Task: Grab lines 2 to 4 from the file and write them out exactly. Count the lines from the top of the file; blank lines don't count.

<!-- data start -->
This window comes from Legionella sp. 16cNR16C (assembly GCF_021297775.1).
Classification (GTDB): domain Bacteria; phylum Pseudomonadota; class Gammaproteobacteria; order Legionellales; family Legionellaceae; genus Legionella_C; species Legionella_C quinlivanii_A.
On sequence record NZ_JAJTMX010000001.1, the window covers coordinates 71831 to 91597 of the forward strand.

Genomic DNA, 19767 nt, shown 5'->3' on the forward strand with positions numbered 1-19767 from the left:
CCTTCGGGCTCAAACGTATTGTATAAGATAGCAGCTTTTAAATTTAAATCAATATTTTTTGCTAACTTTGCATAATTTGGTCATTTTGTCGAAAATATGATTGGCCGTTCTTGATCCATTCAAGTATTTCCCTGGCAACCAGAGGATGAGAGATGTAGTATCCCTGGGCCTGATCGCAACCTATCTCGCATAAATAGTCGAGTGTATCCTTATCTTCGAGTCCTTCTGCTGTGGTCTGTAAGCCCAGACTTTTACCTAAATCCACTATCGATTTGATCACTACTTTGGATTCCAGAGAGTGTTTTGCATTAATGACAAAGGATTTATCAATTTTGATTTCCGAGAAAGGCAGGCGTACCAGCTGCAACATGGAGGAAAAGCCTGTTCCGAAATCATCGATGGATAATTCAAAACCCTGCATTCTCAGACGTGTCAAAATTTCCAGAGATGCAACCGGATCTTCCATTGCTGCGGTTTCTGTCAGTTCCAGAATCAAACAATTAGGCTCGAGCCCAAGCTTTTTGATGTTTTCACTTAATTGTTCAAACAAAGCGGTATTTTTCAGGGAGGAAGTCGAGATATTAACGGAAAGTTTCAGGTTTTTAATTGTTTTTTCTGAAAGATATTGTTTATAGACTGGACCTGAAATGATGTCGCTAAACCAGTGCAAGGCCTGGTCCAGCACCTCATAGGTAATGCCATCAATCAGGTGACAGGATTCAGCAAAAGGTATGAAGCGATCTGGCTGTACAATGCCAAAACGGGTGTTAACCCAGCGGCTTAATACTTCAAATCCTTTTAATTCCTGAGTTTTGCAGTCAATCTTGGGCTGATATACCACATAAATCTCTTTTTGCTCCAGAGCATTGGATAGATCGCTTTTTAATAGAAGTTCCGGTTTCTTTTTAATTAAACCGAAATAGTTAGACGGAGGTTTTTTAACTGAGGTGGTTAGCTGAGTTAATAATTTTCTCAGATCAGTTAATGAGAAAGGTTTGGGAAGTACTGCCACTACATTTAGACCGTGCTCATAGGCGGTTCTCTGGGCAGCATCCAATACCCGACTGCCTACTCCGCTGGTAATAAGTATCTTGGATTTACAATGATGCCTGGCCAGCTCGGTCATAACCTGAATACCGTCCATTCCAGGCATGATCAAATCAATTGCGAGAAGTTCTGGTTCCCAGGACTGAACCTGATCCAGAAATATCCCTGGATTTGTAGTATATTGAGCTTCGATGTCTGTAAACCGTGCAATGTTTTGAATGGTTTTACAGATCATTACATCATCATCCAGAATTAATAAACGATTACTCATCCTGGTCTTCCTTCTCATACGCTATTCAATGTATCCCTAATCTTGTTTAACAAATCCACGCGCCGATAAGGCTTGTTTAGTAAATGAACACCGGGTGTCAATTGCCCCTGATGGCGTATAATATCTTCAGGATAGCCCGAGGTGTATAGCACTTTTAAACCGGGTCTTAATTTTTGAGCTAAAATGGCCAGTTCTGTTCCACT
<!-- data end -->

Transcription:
Classification (GTDB): domain Bacteria; phylum Pseudomonadota; class Gammaproteobacteria; order Legionellales; family Legionellaceae; genus Legionella_C; species Legionella_C quinlivanii_A.
On sequence record NZ_JAJTMX010000001.1, the window covers coordinates 71831 to 91597 of the forward strand.

Genomic DNA, 19767 nt, shown 5'->3' on the forward strand with positions numbered 1-19767 from the left: